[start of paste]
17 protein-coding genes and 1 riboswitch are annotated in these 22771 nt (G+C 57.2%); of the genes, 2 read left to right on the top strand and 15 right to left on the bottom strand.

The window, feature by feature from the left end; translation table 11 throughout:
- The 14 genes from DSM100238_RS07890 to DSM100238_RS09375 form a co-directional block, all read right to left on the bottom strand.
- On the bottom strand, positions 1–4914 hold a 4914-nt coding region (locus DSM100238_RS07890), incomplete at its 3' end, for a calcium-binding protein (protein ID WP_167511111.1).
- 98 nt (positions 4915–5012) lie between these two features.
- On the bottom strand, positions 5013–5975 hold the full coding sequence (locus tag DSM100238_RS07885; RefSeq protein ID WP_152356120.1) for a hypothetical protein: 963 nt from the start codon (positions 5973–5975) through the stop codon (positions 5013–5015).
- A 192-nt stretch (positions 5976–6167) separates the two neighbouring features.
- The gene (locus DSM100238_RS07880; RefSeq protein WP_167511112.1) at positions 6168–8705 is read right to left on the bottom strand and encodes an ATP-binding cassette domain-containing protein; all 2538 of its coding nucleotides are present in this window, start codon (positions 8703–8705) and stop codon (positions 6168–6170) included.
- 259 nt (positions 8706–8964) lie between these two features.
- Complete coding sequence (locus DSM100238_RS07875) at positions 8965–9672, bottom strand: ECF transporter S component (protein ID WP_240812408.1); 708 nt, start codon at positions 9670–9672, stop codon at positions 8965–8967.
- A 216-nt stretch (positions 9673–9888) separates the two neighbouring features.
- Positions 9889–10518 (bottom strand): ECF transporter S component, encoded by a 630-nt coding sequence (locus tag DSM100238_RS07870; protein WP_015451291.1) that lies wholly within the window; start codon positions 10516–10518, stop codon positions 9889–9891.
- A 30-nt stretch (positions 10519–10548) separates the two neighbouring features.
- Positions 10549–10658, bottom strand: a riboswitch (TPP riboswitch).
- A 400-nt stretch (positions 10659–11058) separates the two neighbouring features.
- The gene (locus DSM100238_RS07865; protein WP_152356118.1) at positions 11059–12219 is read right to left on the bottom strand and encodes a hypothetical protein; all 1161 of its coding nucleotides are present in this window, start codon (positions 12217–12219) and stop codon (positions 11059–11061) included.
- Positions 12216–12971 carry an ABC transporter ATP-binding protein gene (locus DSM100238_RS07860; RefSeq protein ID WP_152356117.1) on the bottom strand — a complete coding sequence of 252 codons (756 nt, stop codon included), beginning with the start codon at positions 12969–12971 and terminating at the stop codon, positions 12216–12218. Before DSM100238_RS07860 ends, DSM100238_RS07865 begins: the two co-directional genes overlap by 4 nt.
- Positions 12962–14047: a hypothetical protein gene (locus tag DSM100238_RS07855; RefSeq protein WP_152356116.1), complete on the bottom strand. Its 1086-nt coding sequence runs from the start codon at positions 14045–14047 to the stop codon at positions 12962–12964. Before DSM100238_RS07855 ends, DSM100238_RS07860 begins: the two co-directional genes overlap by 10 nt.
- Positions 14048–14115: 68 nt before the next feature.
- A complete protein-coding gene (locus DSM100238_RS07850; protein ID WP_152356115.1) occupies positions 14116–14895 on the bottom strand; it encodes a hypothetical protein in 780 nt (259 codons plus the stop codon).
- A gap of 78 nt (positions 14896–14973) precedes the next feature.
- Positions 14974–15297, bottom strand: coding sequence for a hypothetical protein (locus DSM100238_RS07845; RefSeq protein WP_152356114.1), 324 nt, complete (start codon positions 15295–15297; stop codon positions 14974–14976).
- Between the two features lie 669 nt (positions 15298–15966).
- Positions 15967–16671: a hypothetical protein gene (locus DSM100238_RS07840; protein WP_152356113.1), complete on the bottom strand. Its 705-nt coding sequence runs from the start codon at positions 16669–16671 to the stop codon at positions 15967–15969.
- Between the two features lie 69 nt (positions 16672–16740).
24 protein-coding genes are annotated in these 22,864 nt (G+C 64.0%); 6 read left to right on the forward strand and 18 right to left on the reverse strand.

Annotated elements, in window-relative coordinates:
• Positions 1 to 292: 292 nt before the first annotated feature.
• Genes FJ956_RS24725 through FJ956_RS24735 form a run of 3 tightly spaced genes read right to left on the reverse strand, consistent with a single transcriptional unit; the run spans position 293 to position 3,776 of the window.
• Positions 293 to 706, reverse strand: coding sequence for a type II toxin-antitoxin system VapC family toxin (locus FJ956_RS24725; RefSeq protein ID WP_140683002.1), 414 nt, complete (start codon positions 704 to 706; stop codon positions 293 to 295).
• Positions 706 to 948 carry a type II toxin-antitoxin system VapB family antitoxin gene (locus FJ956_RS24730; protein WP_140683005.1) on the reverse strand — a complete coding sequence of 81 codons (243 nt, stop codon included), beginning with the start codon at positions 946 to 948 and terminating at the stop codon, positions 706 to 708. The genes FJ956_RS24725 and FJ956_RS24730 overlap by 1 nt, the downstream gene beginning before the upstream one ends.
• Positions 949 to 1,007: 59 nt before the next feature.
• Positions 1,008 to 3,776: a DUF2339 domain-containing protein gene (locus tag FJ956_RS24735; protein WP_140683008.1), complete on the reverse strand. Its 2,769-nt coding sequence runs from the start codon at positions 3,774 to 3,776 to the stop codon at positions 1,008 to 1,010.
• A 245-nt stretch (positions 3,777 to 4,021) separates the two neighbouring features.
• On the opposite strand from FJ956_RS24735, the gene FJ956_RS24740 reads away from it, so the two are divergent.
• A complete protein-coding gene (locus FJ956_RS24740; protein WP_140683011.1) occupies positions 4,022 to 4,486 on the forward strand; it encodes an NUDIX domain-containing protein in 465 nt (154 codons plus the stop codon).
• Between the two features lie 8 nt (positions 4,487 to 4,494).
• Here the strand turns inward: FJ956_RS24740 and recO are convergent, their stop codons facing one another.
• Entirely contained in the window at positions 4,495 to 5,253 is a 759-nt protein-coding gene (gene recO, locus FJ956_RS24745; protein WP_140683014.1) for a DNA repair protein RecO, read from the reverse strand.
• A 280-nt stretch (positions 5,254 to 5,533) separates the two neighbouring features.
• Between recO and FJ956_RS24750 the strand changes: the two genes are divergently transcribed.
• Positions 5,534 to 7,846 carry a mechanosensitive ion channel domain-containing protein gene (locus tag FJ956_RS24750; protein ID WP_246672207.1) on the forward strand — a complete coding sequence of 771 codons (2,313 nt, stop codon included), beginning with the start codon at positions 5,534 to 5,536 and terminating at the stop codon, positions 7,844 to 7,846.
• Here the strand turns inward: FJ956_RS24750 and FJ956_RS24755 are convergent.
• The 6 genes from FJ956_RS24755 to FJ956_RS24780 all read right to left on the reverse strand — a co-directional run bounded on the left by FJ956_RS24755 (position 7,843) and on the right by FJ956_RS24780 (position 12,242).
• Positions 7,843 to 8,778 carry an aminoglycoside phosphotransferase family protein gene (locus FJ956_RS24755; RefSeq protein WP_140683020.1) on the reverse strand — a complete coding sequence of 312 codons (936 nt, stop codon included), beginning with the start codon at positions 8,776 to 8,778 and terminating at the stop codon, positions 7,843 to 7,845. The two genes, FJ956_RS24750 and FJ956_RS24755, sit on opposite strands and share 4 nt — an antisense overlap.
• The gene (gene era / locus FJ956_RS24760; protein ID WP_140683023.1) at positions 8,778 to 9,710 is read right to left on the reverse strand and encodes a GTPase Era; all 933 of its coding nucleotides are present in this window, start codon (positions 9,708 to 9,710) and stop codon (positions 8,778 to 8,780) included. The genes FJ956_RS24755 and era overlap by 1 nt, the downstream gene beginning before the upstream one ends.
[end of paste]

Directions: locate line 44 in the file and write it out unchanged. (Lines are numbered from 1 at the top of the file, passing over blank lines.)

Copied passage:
• The 6 genes from FJ956_RS24755 to FJ956_RS24780 all read right to left on the reverse strand — a co-directional run bounded on the left by FJ956_RS24755 (position 7,843) and on the right by FJ956_RS24780 (position 12,242).